Intel, in response:
We, eh, bought McAffee! Yeah!
Suck on this, world.
The ARM race for the data center just got a whole lot more interesting. At the Consumer Electronics Show in Las Vegas, Nvidia announced that it is indeed working on a CPU and that the chip is based on the ARM RISC architecture that's wickedly popular in smartphones and tablets. In other words, it's not a low-powered x64 chip. …
"In the funny way that the world works, Intel, which owns the processor market for PCs and servers, was probably of two minds about the rumors of graphics chip maker Nvidia creating an X64 clone and taking on the chip giant in the CPU space."
I thought the rumour was that Intel used its x86-related patents to lock nVidia out of the market? Certainly I don't think that nVidia would decide to cold-shoulder x86 altogether and instead take the big risk of trying to sell a rival arch to Windows users if it could instead take the easy option and license the x86 patents on acceptable terms. And now it's watching its business of selling GPUs for Intel and AMD PCs dry up even more as Intel pushes Sandy Bridge graphics. So Intel brought this on itself, something it may, or may not, come to regret. Either way it's going to be pretty dramatic - unless Intel relents and lets nVidia into the x86 tent, then either nVidia or the Wintel hegemony is about to have a great fall.
Include Apple as well. With their PA semiconductor purchase and their acquiring Intrinsity which wrote optimized code for ARM processors, look to Apple to expand their range of computing products with Apple designed ARM chips in more than just iPods and iPads. Possibly laptops or a new type of laptop.
ARM truly looks ascendent.
Could you kindly stop referring to x86-64 as x64? It's confusing as hell. Originally x86 was short for the 80x86 series of processors. And x64 would be the abbreviation for Digital/Compaq/HP's 21x64 series of processors—i.e. the Alpha architecture.
It may have been murdered but it hasn't been forgotten.
Obviously they would do their own thing, but it would seem to me to make sense to build a PCI-Express card like Fermi but which wasn't dependent on a host processor because it had its own cores. Then you could have a backplane-based computer like some industrial PCs have had for decades. You could then build a commodity HPC cluster which scaled along the PCI-bus without special hardware. For more than the PCI-E bus could handle you just attach the interconnect of your choice to the PCI-E bus and link multiple backplanes into one giant commodity HPC.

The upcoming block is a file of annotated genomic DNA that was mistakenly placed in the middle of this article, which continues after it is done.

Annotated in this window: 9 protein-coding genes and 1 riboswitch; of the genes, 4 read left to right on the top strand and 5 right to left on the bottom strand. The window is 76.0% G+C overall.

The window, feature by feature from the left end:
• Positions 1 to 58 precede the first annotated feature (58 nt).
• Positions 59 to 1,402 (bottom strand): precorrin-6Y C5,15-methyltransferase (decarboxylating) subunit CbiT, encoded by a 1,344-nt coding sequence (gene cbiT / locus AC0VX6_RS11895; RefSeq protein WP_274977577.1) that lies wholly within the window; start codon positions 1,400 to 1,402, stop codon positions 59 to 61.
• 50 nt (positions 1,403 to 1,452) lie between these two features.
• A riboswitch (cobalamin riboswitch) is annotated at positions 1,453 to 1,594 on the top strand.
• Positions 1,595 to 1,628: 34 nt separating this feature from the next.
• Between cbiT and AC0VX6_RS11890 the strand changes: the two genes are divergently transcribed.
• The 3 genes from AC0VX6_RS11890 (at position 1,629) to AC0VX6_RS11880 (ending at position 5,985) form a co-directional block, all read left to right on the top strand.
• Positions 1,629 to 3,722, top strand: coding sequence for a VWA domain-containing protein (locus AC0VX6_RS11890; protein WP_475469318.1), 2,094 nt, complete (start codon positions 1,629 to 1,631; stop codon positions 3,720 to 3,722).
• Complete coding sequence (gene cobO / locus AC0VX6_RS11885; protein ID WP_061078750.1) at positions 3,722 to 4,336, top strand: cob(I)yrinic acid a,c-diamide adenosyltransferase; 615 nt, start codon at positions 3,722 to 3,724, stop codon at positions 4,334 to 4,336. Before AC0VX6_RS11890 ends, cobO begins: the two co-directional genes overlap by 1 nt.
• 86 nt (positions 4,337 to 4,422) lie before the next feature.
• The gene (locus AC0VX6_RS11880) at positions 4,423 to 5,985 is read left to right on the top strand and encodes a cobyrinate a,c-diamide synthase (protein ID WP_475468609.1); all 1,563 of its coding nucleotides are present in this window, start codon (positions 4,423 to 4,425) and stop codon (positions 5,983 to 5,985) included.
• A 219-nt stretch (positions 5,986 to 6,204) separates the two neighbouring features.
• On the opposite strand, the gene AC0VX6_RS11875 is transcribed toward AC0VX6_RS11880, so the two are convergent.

Then start playing Crisis on your 10 CPU-GPU hybrid system.
Or you can start with a mostly-empty backplane and whenever you need more oomph, ADD another board, still keeping your existing ones(s), untll all slots are filled, by which the slowest board would be starting to sucum to silicon degredation, freeing up a slot for the next upgrade.
for all your doom and gloom for intel you didnt even really cover AMD there did you :D
AMD are finished if the new sandybridge video encode/decode takes off on a big way as we expect it to FINALLY, ARM cortex with their NEON 128bit SIMD are all set if they can finally come to agreement on an open 3d API and codebase that suits linux, Nvidia you covered OC.
BUT what does AMD have...
NOTHING, No consistent working UVD hardware decode in Linux , No ASIC Encode device work, No ARM gfx coverage to speak of, and No Money to Buy in to the ARM Holding world markets chip vendors since they sold off their Chip plan etc, the mid term future for AMD looks bleak.
were as Intel at least can buy back in to any of these Arm ventures if and when they like with their existing cash flow.
its also interesting that you didn't see fit to actually mention Freescale actually introducing what people want to actually buy This Year.
that being an ARM QUAD core cortex A9/NEON 128bit SIMD powered mobile device with many hours of battery use AT FULL LOAD
they are set to be just as high profile with these quad core cortex A9/NEON 128bit SIMD SOC as Nvidia if they and their eastern commercial white box customers bring quad core ARM product to the world's end users within the year as expected
@Bob H: The snag with passive backplane stuff (as indeed used in industrial/telecoms boxes for years) is it costs more, which isn't usually welcome in consumer stuff unless it brings a saleable benefit. Reliability and availability are not usually saleable benefits in the consumer market (Windows doesn't have them, does it :)).
On the other hand, if someone were to build an ARM SoC with a built in interface to (say) Hypertransport, and someone (maybe the same someone, maybe not) were to build the necessary high speed PC-style IO etc based around Hypertransport as interconnect... would anyone be interested in that, would it be cost competitive, would it have saleable benefits?
Quite. And before that they rather more understandably bought Wind River for VxWorks (not sure about the long term future of ARM support there) and Virtutech for their SIMICS chip/system simulation stuff (not sure about the long term future of ARM support there)... hmmm.
Anyway, they'll be OK. They've always had so many successes of their own outside the core Wintel market.
x86 office-desktop graphics
selling off StrongARM
Anticipating the arrival of high performance system buses like Hypertransport
Setting the standard for honesty and transparency in accounting (Dell kickbacks)
etc (additions welcome)
Whaddya mean they've not had a single success outside their core (sic, not SoC) Wintel market within living memory? They got Palmer to kill Alpha didn't they (and despite that, IA64 is still dead in the water).
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